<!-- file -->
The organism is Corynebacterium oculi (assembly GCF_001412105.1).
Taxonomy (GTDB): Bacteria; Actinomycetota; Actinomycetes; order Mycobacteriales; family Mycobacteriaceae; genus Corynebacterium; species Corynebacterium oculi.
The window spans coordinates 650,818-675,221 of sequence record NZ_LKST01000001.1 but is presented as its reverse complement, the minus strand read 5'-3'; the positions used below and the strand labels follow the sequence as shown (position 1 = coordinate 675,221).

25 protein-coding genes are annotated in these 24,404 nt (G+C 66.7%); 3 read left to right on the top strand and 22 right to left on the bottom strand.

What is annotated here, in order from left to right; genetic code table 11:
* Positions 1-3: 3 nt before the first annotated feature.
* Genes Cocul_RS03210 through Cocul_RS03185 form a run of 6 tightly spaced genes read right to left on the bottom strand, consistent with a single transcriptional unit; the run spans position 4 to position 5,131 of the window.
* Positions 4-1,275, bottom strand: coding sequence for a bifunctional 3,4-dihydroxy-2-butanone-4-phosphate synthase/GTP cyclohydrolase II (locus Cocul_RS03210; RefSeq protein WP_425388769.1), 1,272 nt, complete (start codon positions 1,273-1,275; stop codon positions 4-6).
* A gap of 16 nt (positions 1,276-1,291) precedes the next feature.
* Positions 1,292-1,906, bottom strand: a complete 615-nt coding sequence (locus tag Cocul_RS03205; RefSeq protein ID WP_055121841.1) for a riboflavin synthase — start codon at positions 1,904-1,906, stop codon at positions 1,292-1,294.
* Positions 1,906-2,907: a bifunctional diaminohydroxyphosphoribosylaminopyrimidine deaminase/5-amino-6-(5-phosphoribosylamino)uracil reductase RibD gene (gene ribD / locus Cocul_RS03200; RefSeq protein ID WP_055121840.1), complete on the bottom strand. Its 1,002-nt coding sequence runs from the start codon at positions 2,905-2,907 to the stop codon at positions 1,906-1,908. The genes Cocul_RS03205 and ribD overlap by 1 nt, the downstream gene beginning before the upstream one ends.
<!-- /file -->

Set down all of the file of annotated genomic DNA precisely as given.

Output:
The organism is Corynebacterium oculi (assembly GCF_001412105.1).
Taxonomy (GTDB): Bacteria; Actinomycetota; Actinomycetes; order Mycobacteriales; family Mycobacteriaceae; genus Corynebacterium; species Corynebacterium oculi.
The window spans coordinates 650,818-675,221 of sequence record NZ_LKST01000001.1 but is presented as its reverse complement, the minus strand read 5'-3'; the positions used below and the strand labels follow the sequence as shown (position 1 = coordinate 675,221).

25 protein-coding genes are annotated in these 24,404 nt (G+C 66.7%); 3 read left to right on the top strand and 22 right to left on the bottom strand.

What is annotated here, in order from left to right; genetic code table 11:
* Positions 1-3: 3 nt before the first annotated feature.
* Genes Cocul_RS03210 through Cocul_RS03185 form a run of 6 tightly spaced genes read right to left on the bottom strand, consistent with a single transcriptional unit; the run spans position 4 to position 5,131 of the window.
* Positions 4-1,275, bottom strand: coding sequence for a bifunctional 3,4-dihydroxy-2-butanone-4-phosphate synthase/GTP cyclohydrolase II (locus Cocul_RS03210; RefSeq protein WP_425388769.1), 1,272 nt, complete (start codon positions 1,273-1,275; stop codon positions 4-6).
* A gap of 16 nt (positions 1,276-1,291) precedes the next feature.
* Positions 1,292-1,906, bottom strand: a complete 615-nt coding sequence (locus tag Cocul_RS03205; RefSeq protein ID WP_055121841.1) for a riboflavin synthase — start codon at positions 1,904-1,906, stop codon at positions 1,292-1,294.
* Positions 1,906-2,907: a bifunctional diaminohydroxyphosphoribosylaminopyrimidine deaminase/5-amino-6-(5-phosphoribosylamino)uracil reductase RibD gene (gene ribD / locus Cocul_RS03200; RefSeq protein ID WP_055121840.1), complete on the bottom strand. Its 1,002-nt coding sequence runs from the start codon at positions 2,905-2,907 to the stop codon at positions 1,906-1,908. The genes Cocul_RS03205 and ribD overlap by 1 nt, the downstream gene beginning before the upstream one ends.